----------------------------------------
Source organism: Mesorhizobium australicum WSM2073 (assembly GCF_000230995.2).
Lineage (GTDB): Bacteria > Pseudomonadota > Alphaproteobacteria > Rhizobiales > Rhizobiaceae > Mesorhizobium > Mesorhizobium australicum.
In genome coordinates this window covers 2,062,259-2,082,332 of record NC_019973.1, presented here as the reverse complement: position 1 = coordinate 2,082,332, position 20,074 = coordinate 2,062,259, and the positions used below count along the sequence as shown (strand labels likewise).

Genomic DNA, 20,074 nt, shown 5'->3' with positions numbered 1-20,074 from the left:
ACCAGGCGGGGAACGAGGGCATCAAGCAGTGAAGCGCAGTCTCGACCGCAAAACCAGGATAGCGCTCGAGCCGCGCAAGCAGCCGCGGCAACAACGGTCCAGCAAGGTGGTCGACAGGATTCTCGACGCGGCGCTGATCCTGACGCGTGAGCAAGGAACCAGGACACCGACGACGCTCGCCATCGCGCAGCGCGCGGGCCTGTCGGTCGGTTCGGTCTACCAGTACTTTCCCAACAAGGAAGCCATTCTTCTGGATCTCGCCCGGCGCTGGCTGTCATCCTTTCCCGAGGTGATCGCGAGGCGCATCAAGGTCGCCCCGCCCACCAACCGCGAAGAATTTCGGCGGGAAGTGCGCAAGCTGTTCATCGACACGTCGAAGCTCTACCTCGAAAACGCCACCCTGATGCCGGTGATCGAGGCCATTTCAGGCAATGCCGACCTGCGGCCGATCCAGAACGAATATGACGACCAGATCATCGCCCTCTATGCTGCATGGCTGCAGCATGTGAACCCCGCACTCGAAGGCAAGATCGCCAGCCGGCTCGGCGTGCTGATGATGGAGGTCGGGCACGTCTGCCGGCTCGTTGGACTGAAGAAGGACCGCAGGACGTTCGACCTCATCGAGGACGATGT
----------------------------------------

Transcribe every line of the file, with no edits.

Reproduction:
Source organism: Mesorhizobium australicum WSM2073 (assembly GCF_000230995.2).
Lineage (GTDB): Bacteria > Pseudomonadota > Alphaproteobacteria > Rhizobiales > Rhizobiaceae > Mesorhizobium > Mesorhizobium australicum.
In genome coordinates this window covers 2,062,259-2,082,332 of record NC_019973.1, presented here as the reverse complement: position 1 = coordinate 2,082,332, position 20,074 = coordinate 2,062,259, and the positions used below count along the sequence as shown (strand labels likewise).

Genomic DNA, 20,074 nt, shown 5'->3' with positions numbered 1-20,074 from the left:
ACCAGGCGGGGAACGAGGGCATCAAGCAGTGAAGCGCAGTCTCGACCGCAAAACCAGGATAGCGCTCGAGCCGCGCAAGCAGCCGCGGCAACAACGGTCCAGCAAGGTGGTCGACAGGATTCTCGACGCGGCGCTGATCCTGACGCGTGAGCAAGGAACCAGGACACCGACGACGCTCGCCATCGCGCAGCGCGCGGGCCTGTCGGTCGGTTCGGTCTACCAGTACTTTCCCAACAAGGAAGCCATTCTTCTGGATCTCGCCCGGCGCTGGCTGTCATCCTTTCCCGAGGTGATCGCGAGGCGCATCAAGGTCGCCCCGCCCACCAACCGCGAAGAATTTCGGCGGGAAGTGCGCAAGCTGTTCATCGACACGTCGAAGCTCTACCTCGAAAACGCCACCCTGATGCCGGTGATCGAGGCCATTTCAGGCAATGCCGACCTGCGGCCGATCCAGAACGAATATGACGACCAGATCATCGCCCTCTATGCTGCATGGCTGCAGCATGTGAACCCCGCACTCGAAGGCAAGATCGCCAGCCGGCTCGGCGTGCTGATGATGGAGGTCGGGCACGTCTGCCGGCTCGTTGGACTGAAGAAGGACCGCAGGACGTTCGACCTCATCGAGGACGATGT